Creosote is one of the larger desert shrub, often standing up to six feet tall.  It’s a highly drought tolerant plant that can survive in the hottest and driest of deserts like Death Valley.  It emits a strong fragrance when it rains, often called “smell of the desert”.

It also makes tiny, rough-looking yellow flowers through the spring months.  Pure stands of creosote in full bloom can turn the parched desert slopes into gold.


Creosote bushes create yellow flowers with twisted petals.

Scorpionweed (Phacelia distans) and Bluebells (Phacelia campanularia)

Also known as Blue Phacelia, Wild Heliotrope, and many other names, these two species are easily mistaken for one another, often resulting in arguments among wildflower affecinados. It’s likely safer to call it by its genus, Phacelia.

This is a tiny desert plant that produces tiny, blue cup-shaped flowers.  You may see Phacelia in a variety of places such as sandy washes or rocky slopes.

Phacelia is also known for the harsh scent that it emits when crushed, usually by the feet of passing hikers.


Phacelia in prosperity along a neighborhood wash.

Englemann Prickly Pear (Opuntia engelmannii)

With it’s flat, pear shaped green pads, the Englemann Prickly Pear is one of the easiest cactus for desert newcomers to identify.  While there are a few species of prickly pear in the Sonoran Desert, this one is the most common.

However, it does tend to grow at higher elevations so you will only see them rarely among the sea of teddy bear cholla, saguaro, and buckhorn.  Climb the neighboring mountainsides, and they are much more common.

These flowers are yellow and cup shaped, and shown themselves in from late March to early May.  Venture out in early summer to see their sweet pink fruit.

prickly pear flowers

Three prickly pear flowers in bloom with many more ready to make an appearance.

Buckhorn and Staghorn Cholla (Opuntia Cylindropuntia)

Named for their branching segments that resemble the antlers of a male deer, these two species are common throughout the Sonoran Desert at almost any elevation.

Staghorn (Opuntia  versicolor)  often show a purple tone on the normally green segments, but Buckhorn (Opuntia  acanthocarpa) can have this coloring as well.  Buckhorn have a larger range, growing throughout the Sonoran Desert, while Staghorn only grow in the desert surrounding Tucson and down into Mexico.

To truly tell the difference between the two, the flowers are actually the best method!  Inside the flower are little string-like fibers called filaments, which hold up a yellow cap called the anther.  The Buckhorn has red filaments, while the Staghorn has green/yellow filaments.  The actual color of the cactus petals have a broad range: yellow, red, pink, purple, apricot.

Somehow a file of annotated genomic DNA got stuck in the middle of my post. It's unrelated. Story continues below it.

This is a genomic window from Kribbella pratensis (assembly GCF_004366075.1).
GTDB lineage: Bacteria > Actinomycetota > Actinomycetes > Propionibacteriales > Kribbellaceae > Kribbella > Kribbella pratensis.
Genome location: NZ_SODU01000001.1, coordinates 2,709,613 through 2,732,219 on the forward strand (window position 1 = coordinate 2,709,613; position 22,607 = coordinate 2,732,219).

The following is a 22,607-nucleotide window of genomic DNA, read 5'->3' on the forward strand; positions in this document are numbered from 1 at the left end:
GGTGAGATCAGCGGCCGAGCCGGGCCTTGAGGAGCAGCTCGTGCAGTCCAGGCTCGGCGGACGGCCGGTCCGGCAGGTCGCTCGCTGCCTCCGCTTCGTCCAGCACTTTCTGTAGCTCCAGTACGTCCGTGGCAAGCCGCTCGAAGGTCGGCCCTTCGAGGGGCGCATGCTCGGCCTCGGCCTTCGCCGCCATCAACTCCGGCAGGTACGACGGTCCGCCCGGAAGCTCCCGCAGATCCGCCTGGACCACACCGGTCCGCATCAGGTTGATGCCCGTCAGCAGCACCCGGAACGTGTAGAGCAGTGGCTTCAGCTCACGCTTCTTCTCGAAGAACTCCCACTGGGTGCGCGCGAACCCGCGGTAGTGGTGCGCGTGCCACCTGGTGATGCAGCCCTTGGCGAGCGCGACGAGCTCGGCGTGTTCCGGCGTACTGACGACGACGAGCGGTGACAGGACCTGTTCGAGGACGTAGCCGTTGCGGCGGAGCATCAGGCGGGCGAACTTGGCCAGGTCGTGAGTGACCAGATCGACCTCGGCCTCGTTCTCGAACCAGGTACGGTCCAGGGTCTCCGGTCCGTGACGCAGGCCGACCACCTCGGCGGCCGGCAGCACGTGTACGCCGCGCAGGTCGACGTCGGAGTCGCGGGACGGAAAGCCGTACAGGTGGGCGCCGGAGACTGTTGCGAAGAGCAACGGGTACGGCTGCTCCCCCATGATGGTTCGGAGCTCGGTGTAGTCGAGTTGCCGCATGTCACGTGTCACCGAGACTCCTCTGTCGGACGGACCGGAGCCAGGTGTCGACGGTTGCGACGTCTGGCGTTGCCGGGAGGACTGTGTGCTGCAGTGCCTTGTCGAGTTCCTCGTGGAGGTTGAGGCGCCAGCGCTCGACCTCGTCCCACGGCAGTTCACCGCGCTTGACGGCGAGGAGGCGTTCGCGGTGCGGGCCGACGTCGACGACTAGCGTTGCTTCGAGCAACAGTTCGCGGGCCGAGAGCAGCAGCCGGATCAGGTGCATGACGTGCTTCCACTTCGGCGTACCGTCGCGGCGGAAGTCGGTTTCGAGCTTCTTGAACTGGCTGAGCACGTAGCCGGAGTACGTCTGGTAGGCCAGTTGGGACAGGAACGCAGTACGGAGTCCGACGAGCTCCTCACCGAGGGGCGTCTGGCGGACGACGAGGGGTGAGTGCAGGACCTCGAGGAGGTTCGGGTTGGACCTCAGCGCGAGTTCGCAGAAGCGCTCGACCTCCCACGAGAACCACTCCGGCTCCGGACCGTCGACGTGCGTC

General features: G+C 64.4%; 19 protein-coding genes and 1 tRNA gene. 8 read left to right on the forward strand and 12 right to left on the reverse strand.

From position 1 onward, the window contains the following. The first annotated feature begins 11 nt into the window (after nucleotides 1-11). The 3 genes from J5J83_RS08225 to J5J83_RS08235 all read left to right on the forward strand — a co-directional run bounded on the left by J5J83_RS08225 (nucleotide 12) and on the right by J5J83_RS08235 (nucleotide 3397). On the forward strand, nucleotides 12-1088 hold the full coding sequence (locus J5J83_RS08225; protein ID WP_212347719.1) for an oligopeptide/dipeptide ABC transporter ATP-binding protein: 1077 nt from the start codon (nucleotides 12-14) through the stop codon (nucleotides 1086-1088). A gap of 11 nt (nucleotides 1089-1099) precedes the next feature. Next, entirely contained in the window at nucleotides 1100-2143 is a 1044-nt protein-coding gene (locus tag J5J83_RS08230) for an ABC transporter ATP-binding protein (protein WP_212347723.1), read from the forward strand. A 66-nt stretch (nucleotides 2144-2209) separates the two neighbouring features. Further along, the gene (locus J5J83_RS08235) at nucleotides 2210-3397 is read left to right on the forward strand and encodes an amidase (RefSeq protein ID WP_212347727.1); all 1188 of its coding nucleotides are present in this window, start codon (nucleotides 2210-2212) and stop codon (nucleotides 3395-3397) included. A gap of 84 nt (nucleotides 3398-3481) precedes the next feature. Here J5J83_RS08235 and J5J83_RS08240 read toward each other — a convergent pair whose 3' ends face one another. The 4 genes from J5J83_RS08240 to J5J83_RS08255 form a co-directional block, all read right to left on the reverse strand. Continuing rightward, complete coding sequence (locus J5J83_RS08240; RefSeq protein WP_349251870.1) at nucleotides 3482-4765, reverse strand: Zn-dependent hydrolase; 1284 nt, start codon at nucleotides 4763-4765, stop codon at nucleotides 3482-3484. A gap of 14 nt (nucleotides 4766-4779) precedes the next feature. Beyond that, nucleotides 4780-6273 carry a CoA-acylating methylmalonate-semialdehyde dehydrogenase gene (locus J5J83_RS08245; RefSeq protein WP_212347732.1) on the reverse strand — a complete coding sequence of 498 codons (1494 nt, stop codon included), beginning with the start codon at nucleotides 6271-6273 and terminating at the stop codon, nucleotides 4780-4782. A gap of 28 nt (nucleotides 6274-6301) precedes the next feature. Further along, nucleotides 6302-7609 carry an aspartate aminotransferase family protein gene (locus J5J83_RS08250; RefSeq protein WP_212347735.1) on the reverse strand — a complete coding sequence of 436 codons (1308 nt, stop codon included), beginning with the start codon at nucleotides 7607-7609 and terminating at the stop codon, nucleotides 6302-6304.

Buckhorn Cholla bloom red at Picacho Peak State Park.

Giant Saguaro (Carnegiea gigantea)

The saguaro cactus is the undisputed symbol of the Sonoran Desert, and a prominent icon for the state of Arizona.  Growing upwards of 25 feet tall, and often containing dozens of upreaching arms, this cactus is a sight to behold.

Saguaro cactus flowers are big white flowers that grow on the ends of green stems.  These stems grow from atop of the arms of the cactus itself, so to seem them up-close, you must get uphill from a blooming saguaro.  Each flower blooms for an average of 24 hours, so don’t expect to come back the next day to snag a photo!  Blooming season for the saguaro is typically April and May.

saguaro cactus blooms

Blooms atop a giant saguaro in the Superstition Wilderness. Photo credit: Jake Case

Teddy Bear Cholla (Opuntia bigelovii)

Frank Lloyd Wright called the Teddy Bear Chola the “dangerous blonds of the desert”.  With their dark body and bright tops, these cactus look cuddly from a distance, but you don’t want to snuggle with them.  They have barbed spines that snag onto passing humans and animals alike, hence the term “jumping cactus”, so you’ll need extra caution when viewing flowers up close.

While similar in form to the other flowers of the Opuntia genus, the Teddy Bear have white color with a green tinge that makes them quite unique.  Come along in April after a wet year see them in force on the rocking slopes of dry desert mountains.


Teddy Bear Cholla know how to dress classy with their elegant white flowers.

Cover photo courtesy of: Jake Case

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Jake Case

Jake is a naturalist, writer, and landscape photographer from Arizona. A geographer by education, he’s worked as a park ranger with the National Park Service, a tour guide at the Grand Canyon South Rim, and a docent at Frank Lloyd Wright’s Taliesin West. Jake has seriously practiced landscape photography since 2009. You can learn more about Jake on the About page.